This Psalm also incites the people of God to praise him upon two accounts; first, for the display of his power, goodness, wisdom, and other perfections in the common government of the world, and the several parts of it, the heavens and the earth, but more particularly for his special goodness in cherishing and defending the Church which he has chosen of his free grace, in restoring it when fallen down, and gathering it when dispersed. 1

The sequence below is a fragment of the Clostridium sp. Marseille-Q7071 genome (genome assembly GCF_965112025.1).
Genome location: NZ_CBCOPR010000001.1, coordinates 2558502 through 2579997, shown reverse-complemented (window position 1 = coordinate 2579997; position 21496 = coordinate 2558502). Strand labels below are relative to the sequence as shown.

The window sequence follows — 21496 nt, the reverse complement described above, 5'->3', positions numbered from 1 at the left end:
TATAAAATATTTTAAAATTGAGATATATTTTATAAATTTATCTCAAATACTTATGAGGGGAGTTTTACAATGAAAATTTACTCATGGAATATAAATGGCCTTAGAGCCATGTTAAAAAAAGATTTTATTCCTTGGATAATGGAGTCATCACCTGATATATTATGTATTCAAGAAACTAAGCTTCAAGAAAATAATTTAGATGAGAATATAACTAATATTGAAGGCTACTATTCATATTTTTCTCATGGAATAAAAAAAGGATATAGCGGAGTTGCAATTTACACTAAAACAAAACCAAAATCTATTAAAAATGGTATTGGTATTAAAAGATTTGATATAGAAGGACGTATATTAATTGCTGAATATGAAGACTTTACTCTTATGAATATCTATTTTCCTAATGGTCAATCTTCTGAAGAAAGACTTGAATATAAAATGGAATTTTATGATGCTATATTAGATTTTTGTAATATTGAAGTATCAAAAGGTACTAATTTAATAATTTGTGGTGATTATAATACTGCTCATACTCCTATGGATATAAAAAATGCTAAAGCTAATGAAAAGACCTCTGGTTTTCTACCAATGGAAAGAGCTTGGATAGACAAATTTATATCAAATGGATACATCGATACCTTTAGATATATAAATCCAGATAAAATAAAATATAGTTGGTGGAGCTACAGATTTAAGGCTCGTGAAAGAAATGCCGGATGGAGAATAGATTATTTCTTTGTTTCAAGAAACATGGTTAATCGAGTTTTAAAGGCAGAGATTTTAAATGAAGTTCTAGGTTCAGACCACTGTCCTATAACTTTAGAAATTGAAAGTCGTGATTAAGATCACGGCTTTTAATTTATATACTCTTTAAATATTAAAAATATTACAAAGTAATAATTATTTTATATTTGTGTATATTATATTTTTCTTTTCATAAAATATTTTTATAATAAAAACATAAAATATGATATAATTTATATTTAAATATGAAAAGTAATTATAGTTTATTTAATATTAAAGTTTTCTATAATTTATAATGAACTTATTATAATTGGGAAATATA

1 In the Hebrew text, and in the Chaldee and Vulgate versions, this Psalm is without a title, but in the Septuagint it is assigned to the days of Haggai and Zephaniah, the title being -- Allelouia Aggaiou kai Zacariou; and this may be regarded as a probable reference. In Psalm 147:2 and Psalm 147:13 there seems to be an allusion to the rebuilding of Jerusalem. Bishop Horsley entitles it -- "Thanksgiving of the returned captives. Perhaps composed for a Pentecost or Feast of Trumpets, after the Restoration." "Eben Ezra, and other Jewish writers, think that it foretells the future rebuilding of Jerusalem, and the restoration of the Jews from their present captivity, and refer it to the times of Messiah." -- Dr. Gill.


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